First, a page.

For the purposes of its investigation, SEBI issued a “Show Cause Notice” (SCN) dated 16.9.2002 to KIL asking it to show cause as to why suitable directions prohibiting it from dealing in securities for a period should not be issued to it under Section 11B of the SEBI Act, 1992 read with Regulation 11 and 12 of the 2003 Regulations for non-compliance of the provisions of the Takeover Regulations. The SCN mentioned that KIL, who was one of the promoters of SIL, was among the top traders who had traded in the scrip with the intention to artificially raise the price of the scrip in co-ordination with certain entities connected with it. It was pointed out in the SCN that there were a common set of clients acting in concert through selected brokers of BSE and NSE who were involved in circular trading. It was also mentioned in the SCN that SEBI’s investigating team had observed that on many occasions, KIL had received funds from SIL and the same were deployed to buy shares of SIL and these payments were in turn made to share brokers to purchase shares of SIL. It was also alleged in the SCN that orders placed by other clients were done in such a way that they were matching and appearing to be acting in concert, which indicated circular trading of the SIL scrip. The SCN alleged that the Appellant KIL had aided and abetted the management of SIL in the price manipulation of the scrip and therefore it violated the Regulation 4(a), (b) and (d) of Securities and Exchange Board of India (Prohibition of Fraudulent and Unfair Trade Practices Relating to Securities Market) Regulations, 2003. The SCN also annexed details of the investigation conducted by SEBI during the aforesaid period.
In reply to the show cause notice issued by SEBI and during the course of personal hearing granted to KIL, the acquirer KIL stated that it was an independent company with its own Board of Directors and that SIL was also run by the Board of Directors as an independent legal entity. However, in their reply, KIL mentioned that being a promoter company, KIL used to get sometimes request from SIL that they needed funds for meeting their financial requirements and KIL would arrange funds from banks and other financial institutions with collateral security of SIL shares. KIL further stated that sometimes it would become necessary to liquidate the shares in the market to meet with the obligations. Therefore, the sale and purchase of shares would happen in order to meet with the loan requirements of SIL. Further, KIL reiterated that all that KIL would do under such circumstances, was to enter into normal financial transactions with the sole objective of meeting the financial needs of SIL and that all transactions with brokers were financial transactions and no attempt was made by KIL to create artificial volumes in the market. Further, KIL also denied that there was any transfer of funds from SIL to KIL and to brokers, and that transactions were done during the normal course of business. On the basis of those submissions KIL requested that the proceedings against it before SEBI should be dropped.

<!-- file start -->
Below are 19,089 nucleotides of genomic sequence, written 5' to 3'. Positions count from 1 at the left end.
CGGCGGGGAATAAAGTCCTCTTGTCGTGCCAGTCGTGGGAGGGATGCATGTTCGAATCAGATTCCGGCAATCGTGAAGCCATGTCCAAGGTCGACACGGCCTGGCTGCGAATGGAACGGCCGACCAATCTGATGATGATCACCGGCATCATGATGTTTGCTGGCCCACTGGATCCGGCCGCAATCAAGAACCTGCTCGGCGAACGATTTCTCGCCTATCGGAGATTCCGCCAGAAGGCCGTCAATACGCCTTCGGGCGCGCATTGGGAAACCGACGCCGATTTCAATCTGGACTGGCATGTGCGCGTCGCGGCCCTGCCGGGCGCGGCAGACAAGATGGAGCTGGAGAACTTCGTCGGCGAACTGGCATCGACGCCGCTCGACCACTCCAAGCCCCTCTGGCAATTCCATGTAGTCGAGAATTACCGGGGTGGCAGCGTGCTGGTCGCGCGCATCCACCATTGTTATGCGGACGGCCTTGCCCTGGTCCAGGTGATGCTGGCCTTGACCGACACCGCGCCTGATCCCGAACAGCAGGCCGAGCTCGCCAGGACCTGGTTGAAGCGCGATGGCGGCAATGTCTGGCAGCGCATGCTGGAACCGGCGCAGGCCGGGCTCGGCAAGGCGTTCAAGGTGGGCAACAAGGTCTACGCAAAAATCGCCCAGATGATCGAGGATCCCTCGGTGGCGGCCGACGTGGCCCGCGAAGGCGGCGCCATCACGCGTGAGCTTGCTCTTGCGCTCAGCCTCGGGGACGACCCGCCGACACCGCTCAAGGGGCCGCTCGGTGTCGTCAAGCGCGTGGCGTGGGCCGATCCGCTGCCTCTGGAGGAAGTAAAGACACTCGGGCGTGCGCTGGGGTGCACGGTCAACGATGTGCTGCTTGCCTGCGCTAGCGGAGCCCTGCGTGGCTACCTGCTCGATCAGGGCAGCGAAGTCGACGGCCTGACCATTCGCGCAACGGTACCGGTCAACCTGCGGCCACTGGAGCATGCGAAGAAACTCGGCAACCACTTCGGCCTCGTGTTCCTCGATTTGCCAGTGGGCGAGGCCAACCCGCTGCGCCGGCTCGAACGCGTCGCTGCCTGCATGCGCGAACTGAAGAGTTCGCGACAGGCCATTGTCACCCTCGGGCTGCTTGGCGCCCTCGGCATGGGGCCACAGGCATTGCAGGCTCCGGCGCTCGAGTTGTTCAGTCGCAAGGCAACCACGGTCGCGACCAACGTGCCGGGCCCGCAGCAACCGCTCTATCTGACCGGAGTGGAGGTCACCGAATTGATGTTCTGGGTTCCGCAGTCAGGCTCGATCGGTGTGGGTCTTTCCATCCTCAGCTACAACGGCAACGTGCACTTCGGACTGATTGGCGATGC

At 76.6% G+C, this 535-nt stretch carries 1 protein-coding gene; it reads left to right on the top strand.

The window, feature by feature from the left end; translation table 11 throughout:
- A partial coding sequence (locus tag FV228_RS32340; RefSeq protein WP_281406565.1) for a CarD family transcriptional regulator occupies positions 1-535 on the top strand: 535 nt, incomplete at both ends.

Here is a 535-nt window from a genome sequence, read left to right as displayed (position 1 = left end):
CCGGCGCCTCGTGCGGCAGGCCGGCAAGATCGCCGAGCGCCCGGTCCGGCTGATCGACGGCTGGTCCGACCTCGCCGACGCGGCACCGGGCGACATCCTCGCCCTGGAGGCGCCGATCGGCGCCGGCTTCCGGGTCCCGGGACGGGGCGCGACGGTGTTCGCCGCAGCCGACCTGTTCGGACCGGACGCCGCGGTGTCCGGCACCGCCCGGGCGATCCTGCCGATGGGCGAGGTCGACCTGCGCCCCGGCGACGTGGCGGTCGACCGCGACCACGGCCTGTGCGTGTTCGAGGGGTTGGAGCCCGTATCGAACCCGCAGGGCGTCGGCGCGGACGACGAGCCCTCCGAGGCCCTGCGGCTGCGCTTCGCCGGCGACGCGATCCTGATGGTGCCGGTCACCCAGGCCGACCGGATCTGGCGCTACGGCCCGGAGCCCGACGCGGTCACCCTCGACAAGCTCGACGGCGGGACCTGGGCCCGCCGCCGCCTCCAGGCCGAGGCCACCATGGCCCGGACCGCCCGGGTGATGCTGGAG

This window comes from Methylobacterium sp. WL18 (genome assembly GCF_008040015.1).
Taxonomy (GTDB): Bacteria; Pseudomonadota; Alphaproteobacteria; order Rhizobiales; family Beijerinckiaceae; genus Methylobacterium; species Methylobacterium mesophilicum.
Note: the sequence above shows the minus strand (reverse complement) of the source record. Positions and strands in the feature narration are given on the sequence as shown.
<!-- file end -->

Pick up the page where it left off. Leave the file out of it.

SEBI, in its order, held that KIL was already holding between 15% to 75% in SIL, and thus KIL could acquire additional shares up to 5% during any period of 12 months through creeping acquisition mode and since KIL acquired more than the stipulated 5% shares of SIL during the said period of 12 months, KIL was liable to make a public announcement to acquire shares in accordance with the Takeover Regulations. In view of the findings made by SEBI and in exercise of the powers conferred upon the SEBI under Section 19 read with Section 11-B of the SEBI Act read with Regulations 44 and 45 of the said Regulations, SEBI directed KIL, inter-alia, to make public announcement in terms of Regulation 11(1) of the said Takeover Regulations, taking 29th June, 1999 as the reference date for circulation of offer price and the public announcement was directed to made within 45 days of passing of the SEBI’s order.
Further, in exercising the powers conferred under Section 19 of the Securities and Exchange Board of India Act, 1992, read with Sections 11 and 11B of the SEBI Act, 1992, and Regulation 11 of SEBI (Prohibition of Fraudulent and Unfair Trade Practices Relating to Securities Market) Regulations, 2003, SEBI restrained KIL from buying, selling, or dealing in securities in any manner, directly or indirectly for a period of two years.